Combining wind with solar energy to expand access to electricity in Kenya
Kenya leads the East Africa region regarding access to electricity. Still, at a rate of just 56% electrification, the country still has a way to go in ensuring that everyone is able to get access. Luckily, Kenya is a perfect candidate for renewable energy, which provides an exciting opportunity to expand access to electricity whilst mitigating climate change.
While efforts have already begun to harness solar energy- including in off-grid areas- the Africa-EU Renewable Energy Cooperation Programme (RECP) asserts that Kenya is also well-suited for wind power. While installing solar panels makes sense in a naturally sunny country, some downsides include high end-user tariffs and storage costs.
To potentially reduce the cost of electricity in Kenya and East Africa, a group of stakeholders including Kenya Climate Innovation Center (KCIC) have been studying a mini wind turbine that can be added onto already existing off-grid solar panels, essentially creating a hybrid form of renewable energy.
This group of stakeholders, united under the Kenya Mini-Wind Project, will be holding a meeting this Thursday, 20 September at Strathmore Business School. By involving a government agency (Rural Electrification Authority- REA), a Danish wind turbine company (Vestas), an NGO (SustainableEnergy), a university (Technical University of Denmark- DTU), and KCIC, the partners represent the technical expertise, contextual understanding, and commercial insight necessary to bring together communities, public institutions, and commercial companies to realize the project.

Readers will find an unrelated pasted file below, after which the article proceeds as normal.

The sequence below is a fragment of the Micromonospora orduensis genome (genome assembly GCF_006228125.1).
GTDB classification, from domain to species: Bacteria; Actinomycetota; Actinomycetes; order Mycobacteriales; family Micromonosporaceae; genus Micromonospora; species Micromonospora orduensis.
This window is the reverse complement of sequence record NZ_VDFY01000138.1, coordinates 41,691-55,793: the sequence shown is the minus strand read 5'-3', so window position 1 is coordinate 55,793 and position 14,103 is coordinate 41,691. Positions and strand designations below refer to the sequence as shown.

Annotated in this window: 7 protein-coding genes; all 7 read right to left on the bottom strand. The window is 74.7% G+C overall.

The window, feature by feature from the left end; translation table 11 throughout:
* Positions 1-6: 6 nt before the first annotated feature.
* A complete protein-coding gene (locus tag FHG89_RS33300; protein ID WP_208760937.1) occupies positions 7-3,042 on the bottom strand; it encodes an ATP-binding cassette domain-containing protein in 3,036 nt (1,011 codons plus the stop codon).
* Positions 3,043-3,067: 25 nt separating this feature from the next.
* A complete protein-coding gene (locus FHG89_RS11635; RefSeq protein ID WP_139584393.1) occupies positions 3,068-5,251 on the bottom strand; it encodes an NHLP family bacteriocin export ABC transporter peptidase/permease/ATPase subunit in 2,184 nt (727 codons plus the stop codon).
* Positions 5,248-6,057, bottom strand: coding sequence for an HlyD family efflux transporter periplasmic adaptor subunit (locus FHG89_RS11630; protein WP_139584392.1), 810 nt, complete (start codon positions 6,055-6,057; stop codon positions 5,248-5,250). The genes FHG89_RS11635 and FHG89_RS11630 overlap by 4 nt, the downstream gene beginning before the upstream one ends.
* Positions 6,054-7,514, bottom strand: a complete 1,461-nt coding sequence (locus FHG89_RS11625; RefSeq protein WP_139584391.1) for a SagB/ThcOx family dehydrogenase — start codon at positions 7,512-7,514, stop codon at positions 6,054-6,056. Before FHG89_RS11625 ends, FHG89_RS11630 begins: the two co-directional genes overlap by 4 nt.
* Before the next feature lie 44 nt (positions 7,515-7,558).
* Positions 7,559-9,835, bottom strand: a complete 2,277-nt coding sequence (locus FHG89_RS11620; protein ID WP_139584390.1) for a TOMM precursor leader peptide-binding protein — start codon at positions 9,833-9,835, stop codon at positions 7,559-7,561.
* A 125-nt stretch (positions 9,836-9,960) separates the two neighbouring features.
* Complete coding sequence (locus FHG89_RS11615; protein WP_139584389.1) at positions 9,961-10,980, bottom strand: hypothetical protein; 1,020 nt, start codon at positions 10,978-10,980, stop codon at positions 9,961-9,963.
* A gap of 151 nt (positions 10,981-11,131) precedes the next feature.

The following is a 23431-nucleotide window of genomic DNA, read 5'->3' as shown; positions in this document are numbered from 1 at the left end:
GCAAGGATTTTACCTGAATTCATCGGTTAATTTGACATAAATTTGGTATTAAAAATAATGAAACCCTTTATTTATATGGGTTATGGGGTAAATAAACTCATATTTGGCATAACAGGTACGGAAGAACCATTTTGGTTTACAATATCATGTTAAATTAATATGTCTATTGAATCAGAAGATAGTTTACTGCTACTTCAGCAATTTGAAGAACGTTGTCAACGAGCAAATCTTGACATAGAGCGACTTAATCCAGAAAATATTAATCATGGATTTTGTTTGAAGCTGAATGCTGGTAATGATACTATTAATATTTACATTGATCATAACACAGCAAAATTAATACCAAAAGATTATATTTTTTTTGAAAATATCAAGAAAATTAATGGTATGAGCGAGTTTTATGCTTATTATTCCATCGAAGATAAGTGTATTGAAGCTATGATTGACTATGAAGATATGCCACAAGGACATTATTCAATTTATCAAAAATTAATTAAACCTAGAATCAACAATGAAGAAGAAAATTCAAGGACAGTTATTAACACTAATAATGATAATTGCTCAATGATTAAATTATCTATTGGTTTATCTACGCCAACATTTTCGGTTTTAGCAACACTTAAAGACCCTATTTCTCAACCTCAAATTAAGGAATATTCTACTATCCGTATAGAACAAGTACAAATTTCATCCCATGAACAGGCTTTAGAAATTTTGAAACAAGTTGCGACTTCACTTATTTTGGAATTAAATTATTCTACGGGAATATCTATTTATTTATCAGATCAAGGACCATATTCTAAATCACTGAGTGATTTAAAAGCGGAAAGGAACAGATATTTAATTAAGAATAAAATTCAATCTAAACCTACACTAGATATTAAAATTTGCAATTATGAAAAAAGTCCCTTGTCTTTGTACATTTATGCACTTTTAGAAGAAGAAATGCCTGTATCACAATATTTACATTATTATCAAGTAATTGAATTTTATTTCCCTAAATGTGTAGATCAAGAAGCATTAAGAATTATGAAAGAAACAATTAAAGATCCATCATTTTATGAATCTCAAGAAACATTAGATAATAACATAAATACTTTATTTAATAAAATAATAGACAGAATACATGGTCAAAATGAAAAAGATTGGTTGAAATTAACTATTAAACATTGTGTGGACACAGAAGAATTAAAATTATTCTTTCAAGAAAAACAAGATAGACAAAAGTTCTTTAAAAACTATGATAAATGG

The meeting will discuss progress on the project’s main goals, which are getting a better understanding of a) the market for small scale wind turbines and b) how to integrate these into mini-grid systems with solar and storage to reduce the cost of electricity. As such, a consultant for KCIC, Henry Gichungi, will be presenting at the results of a market study he undertook.
Other KCIC speakers will consist of CEO Edward Mungai, Manager of Corporate Services Ernest Chitechi, and Director of Corporate Services Ruth Ndegwa.
This project explores the market and pilot hybridization of existing solar grids with wind energy for a period of four years, which began in September 2017 and will end in June 2021.
One issue the project addresses is the need to incentivize private sector and not just public providers of renewable energy. Private rural electrification companies in Kenya do not have access to the same subsidies as public actors within the sector have. Establishing a level playing field with equal access to support would enable the development of the market and allow for the Kenyan regulatory set-up to be a showcase for the rest of the region.
On that note, the project aims to generate learnings and insights that are relevant for neighboring countries. Lack of access to electricity is a challenge across the region and a regional scope is necessary to establish an attractive business case. Through exploring hybrid mini-wind turbines with off-grid solar panels, Kenya can further prove itself as a leader in renewable energy and in providing electrification to vulnerable populations.
By: Alise Brillault